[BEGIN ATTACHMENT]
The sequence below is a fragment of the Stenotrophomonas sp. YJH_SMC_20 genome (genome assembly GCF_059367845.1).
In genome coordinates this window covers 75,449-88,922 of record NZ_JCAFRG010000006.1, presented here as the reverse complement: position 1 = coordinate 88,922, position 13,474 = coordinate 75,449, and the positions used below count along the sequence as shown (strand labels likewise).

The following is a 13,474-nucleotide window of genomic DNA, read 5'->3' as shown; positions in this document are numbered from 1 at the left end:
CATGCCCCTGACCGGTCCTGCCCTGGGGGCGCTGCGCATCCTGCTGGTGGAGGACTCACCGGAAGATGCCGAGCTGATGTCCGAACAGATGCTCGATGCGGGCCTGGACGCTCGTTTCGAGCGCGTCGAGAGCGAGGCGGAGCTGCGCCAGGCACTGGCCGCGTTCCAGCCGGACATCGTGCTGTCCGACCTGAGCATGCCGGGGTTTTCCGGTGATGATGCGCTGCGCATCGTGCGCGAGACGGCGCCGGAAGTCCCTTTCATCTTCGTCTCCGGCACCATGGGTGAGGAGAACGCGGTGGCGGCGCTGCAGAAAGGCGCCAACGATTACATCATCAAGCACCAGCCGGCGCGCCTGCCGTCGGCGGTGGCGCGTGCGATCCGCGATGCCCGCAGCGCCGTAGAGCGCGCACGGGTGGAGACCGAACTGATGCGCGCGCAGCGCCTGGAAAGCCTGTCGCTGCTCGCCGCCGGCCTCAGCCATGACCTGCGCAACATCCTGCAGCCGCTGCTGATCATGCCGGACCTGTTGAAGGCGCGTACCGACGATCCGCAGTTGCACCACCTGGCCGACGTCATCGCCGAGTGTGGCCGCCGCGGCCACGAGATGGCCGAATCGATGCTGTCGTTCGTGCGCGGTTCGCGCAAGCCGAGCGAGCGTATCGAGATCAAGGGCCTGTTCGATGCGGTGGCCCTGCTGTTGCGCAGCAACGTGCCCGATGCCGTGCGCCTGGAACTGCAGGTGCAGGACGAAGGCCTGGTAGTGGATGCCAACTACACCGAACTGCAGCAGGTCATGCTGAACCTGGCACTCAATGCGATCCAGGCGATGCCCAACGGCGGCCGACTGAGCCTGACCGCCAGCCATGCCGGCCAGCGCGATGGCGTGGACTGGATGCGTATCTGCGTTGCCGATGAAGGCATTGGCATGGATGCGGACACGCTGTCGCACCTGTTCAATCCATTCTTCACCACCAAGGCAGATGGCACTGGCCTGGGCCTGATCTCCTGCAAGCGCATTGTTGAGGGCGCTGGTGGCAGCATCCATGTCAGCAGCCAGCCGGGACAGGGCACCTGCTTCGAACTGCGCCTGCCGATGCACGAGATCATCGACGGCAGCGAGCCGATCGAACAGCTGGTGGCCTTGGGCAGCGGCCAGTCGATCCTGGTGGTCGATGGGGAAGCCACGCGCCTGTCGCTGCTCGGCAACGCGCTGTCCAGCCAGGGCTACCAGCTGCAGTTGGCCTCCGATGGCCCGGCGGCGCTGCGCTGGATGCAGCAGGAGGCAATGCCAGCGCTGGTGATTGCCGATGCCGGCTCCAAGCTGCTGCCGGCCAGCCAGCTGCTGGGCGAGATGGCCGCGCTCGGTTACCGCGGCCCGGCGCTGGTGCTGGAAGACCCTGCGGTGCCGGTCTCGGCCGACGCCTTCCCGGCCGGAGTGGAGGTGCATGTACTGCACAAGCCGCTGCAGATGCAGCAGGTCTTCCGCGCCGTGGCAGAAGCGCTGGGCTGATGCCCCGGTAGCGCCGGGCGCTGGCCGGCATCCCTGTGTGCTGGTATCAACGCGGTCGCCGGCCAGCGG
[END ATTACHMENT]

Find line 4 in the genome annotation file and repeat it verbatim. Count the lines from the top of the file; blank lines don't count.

CATGCCCCTGACCGGTCCTGCCCTGGGGGCGCTGCGCATCCTGCTGGTGGAGGACTCACCGGAAGATGCCGAGCTGATGTCCGAACAGATGCTCGATGCGGGCCTGGACGCTCGTTTCGAGCGCGTCGAGAGCGAGGCGGAGCTGCGCCAGGCACTGGCCGCGTTCCAGCCGGACATCGTGCTGTCCGACCTGAGCATGCCGGGGTTTTCCGGTGATGATGCGCTGCGCATCGTGCGCGAGACGGCGCCGGAAGTCCCTTTCATCTTCGTCTCCGGCACCATGGGTGAGGAGAACGCGGTGGCGGCGCTGCAGAAAGGCGCCAACGATTACATCATCAAGCACCAGCCGGCGCGCCTGCCGTCGGCGGTGGCGCGTGCGATCCGCGATGCCCGCAGCGCCGTAGAGCGCGCACGGGTGGAGACCGAACTGATGCGCGCGCAGCGCCTGGAAAGCCTGTCGCTGCTCGCCGCCGGCCTCAGCCATGACCTGCGCAACATCCTGCAGCCGCTGCTGATCATGCCGGACCTGTTGAAGGCGCGTACCGACGATCCGCAGTTGCACCACCTGGCCGACGTCATCGCCGAGTGTGGCCGCCGCGGCCACGAGATGGCCGAATCGATGCTGTCGTTCGTGCGCGGTTCGCGCAAGCCGAGCGAGCGTATCGAGATCAAGGGCCTGTTCGATGCGGTGGCCCTGCTGTTGCGCAGCAACGTGCCCGATGCCGTGCGCCTGGAACTGCAGGTGCAGGACGAAGGCCTGGTAGTGGATGCCAACTACACCGAACTGCAGCAGGTCATGCTGAACCTGGCACTCAATGCGATCCAGGCGATGCCCAACGGCGGCCGACTGAGCCTGACCGCCAGCCATGCCGGCCAGCGCGATGGCGTGGACTGGATGCGTATCTGCGTTGCCGATGAAGGCATTGGCATGGATGCGGACACGCTGTCGCACCTGTTCAATCCATTCTTCACCACCAAGGCAGATGGCACTGGCCTGGGCCTGATCTCCTGCAAGCGCATTGTTGAGGGCGCTGGTGGCAGCATCCATGTCAGCAGCCAGCCGGGACAGGGCACCTGCTTCGAACTGCGCCTGCCGATGCACGAGATCATCGACGGCAGCGAGCCGATCGAACAGCTGGTGGCCTTGGGCAGCGGCCAGTCGATCCTGGTGGTCGATGGGGAAGCCACGCGCCTGTCGCTGCTCGGCAACGCGCTGTCCAGCCAGGGCTACCAGCTGCAGTTGGCCTCCGATGGCCCGGCGGCGCTGCGCTGGATGCAGCAGGAGGCAATGCCAGCGCTGGTGATTGCCGATGCCGGCTCCAAGCTGCTGCCGGCCAGCCAGCTGCTGGGCGAGATGGCCGCGCTCGGTTACCGCGGCCCGGCGCTGGTGCTGGAAGACCCTGCGGTGCCGGTCTCGGCCGACGCCTTCCCGGCCGGAGTGGAGGTGCATGTACTGCACAAGCCGCTGCAGATGCAGCAGGTCTTCCGCGCCGTGGCAGAAGCGCTGGGCTGATGCCCCGGTAGCGCCGGGCGCTGGCCGGCATCCCTGTGTGCTGGTATCAACGCGGTCGCCGGCCAGCGG